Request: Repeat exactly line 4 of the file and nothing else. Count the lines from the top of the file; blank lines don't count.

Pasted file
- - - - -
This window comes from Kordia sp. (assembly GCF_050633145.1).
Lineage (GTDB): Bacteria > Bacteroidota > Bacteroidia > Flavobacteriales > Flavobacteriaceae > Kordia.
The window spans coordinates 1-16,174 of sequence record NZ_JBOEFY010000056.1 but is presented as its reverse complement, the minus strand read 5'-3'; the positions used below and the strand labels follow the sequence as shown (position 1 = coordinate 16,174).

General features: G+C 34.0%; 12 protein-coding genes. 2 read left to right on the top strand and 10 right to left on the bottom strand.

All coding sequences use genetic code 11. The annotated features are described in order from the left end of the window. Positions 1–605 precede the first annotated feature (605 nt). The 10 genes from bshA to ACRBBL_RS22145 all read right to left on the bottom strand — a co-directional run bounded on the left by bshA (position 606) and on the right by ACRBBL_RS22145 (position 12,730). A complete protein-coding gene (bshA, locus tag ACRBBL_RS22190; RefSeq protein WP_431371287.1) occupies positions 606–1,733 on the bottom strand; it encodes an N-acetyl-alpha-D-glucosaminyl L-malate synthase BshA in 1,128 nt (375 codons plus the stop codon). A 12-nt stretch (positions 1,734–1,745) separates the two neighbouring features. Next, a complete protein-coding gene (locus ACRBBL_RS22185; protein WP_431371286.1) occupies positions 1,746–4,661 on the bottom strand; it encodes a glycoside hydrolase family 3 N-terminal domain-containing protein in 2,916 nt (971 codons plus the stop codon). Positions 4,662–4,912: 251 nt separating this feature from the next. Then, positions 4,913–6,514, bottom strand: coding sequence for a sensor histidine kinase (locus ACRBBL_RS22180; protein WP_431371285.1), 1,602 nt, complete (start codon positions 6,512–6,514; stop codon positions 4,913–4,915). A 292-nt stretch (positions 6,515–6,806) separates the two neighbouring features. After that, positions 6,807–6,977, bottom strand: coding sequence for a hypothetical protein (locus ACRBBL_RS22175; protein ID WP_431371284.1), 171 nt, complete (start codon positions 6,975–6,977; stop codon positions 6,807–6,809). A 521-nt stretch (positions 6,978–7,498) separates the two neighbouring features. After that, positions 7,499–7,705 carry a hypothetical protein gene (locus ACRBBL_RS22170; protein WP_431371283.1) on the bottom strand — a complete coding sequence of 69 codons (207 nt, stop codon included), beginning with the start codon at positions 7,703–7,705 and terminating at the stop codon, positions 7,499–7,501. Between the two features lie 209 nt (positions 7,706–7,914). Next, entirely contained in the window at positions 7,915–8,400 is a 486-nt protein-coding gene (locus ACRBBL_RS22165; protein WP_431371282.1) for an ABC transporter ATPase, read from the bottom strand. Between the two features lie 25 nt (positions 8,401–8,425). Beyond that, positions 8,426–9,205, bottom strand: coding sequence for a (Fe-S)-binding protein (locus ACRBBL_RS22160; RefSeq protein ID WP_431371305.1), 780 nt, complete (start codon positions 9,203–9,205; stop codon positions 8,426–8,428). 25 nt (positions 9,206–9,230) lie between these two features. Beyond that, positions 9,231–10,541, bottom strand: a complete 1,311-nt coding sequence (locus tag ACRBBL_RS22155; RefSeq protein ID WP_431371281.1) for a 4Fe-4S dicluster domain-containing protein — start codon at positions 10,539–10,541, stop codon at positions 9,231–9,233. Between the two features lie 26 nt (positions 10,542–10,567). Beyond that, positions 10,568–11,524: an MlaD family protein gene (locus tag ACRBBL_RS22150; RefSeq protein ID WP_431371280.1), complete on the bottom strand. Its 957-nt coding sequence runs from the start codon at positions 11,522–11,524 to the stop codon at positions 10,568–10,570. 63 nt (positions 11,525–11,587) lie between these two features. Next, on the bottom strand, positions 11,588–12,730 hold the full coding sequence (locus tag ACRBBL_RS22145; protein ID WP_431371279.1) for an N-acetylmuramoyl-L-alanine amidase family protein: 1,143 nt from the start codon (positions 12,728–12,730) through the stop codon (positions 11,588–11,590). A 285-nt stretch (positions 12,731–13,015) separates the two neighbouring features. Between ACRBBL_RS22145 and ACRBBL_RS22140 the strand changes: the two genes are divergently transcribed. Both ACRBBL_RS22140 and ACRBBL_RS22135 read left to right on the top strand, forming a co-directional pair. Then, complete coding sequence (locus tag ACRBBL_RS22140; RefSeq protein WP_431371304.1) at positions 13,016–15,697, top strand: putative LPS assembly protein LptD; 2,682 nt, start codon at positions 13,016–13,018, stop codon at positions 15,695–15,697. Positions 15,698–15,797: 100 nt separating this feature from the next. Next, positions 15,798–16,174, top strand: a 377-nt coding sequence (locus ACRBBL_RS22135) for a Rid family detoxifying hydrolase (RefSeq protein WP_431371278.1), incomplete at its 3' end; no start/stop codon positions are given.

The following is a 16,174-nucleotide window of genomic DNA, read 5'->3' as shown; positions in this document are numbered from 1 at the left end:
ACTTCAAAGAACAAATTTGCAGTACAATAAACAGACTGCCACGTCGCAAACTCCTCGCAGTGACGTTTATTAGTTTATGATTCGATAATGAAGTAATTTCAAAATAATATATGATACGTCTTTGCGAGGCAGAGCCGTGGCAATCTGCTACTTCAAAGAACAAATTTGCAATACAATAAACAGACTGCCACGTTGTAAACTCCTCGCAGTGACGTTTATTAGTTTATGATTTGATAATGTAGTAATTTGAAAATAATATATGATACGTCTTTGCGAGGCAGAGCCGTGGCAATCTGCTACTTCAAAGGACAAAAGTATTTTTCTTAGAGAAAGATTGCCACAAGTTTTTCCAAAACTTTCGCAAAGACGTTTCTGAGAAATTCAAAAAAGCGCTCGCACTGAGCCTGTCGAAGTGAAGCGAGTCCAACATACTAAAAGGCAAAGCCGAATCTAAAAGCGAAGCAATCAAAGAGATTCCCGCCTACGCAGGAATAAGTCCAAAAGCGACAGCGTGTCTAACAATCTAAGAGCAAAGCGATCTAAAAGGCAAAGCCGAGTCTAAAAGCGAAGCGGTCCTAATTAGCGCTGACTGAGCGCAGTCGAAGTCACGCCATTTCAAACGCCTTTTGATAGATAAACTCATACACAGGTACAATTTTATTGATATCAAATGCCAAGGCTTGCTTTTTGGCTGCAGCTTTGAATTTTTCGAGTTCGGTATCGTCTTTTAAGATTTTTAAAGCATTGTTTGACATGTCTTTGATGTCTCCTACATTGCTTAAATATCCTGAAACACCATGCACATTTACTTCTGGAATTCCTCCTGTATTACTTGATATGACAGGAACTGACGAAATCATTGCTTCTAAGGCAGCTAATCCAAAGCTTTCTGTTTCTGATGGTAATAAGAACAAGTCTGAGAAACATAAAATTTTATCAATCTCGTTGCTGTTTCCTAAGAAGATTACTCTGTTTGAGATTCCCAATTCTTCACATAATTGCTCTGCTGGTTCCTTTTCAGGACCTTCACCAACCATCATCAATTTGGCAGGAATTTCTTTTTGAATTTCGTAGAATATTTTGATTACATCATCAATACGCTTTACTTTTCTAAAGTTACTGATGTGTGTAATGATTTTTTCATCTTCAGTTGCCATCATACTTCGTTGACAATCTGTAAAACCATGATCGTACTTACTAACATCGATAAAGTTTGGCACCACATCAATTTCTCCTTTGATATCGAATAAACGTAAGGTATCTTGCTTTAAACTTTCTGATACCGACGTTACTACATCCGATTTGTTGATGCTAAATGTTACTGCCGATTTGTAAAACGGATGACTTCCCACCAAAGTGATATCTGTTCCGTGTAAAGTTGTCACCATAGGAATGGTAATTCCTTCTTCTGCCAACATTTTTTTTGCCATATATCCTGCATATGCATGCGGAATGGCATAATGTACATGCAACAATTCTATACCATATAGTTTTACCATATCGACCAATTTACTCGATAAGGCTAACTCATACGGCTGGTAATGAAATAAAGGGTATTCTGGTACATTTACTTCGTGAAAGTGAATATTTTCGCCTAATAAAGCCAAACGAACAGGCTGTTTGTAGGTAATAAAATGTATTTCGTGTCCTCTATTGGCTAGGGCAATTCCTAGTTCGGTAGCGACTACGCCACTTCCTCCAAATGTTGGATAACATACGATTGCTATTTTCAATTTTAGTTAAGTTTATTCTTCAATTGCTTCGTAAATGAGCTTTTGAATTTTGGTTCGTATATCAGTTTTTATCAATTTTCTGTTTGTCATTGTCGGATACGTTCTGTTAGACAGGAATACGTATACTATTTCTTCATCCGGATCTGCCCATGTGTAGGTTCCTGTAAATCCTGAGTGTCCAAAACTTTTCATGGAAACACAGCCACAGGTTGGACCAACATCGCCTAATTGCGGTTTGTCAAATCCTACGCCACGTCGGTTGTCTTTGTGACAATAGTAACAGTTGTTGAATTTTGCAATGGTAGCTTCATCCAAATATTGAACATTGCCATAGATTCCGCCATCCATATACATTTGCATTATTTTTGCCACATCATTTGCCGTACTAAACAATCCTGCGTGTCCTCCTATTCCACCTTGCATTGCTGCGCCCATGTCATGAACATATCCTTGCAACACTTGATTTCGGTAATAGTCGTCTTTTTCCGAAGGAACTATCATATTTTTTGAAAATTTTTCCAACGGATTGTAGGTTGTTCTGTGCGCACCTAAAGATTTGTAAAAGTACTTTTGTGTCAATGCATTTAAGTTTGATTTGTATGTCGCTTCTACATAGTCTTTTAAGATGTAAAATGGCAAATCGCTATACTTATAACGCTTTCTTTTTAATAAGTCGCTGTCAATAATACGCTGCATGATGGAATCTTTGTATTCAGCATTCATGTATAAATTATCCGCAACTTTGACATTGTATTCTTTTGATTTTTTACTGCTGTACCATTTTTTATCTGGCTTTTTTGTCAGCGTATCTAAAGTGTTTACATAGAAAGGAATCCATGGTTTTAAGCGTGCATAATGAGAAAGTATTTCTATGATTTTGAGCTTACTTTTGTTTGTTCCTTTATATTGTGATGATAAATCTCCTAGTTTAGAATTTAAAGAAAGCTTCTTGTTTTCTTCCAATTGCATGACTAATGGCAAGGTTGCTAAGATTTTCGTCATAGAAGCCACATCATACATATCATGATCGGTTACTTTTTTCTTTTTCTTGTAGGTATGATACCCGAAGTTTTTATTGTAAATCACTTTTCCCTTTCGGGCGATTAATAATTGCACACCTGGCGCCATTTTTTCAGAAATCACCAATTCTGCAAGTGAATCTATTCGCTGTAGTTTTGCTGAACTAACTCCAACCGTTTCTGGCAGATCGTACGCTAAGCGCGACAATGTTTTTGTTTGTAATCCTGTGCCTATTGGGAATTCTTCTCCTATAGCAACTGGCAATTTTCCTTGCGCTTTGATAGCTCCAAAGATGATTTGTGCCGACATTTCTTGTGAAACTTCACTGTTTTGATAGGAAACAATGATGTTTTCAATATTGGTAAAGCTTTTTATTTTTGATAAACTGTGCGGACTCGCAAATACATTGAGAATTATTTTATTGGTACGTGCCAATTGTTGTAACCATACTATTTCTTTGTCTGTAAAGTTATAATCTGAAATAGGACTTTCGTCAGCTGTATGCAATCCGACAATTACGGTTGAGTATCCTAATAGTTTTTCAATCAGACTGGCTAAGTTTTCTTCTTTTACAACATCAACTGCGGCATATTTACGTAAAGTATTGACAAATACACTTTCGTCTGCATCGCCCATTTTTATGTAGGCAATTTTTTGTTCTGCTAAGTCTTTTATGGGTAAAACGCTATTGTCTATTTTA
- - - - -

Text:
General features: G+C 34.0%; 12 protein-coding genes. 2 read left to right on the top strand and 10 right to left on the bottom strand.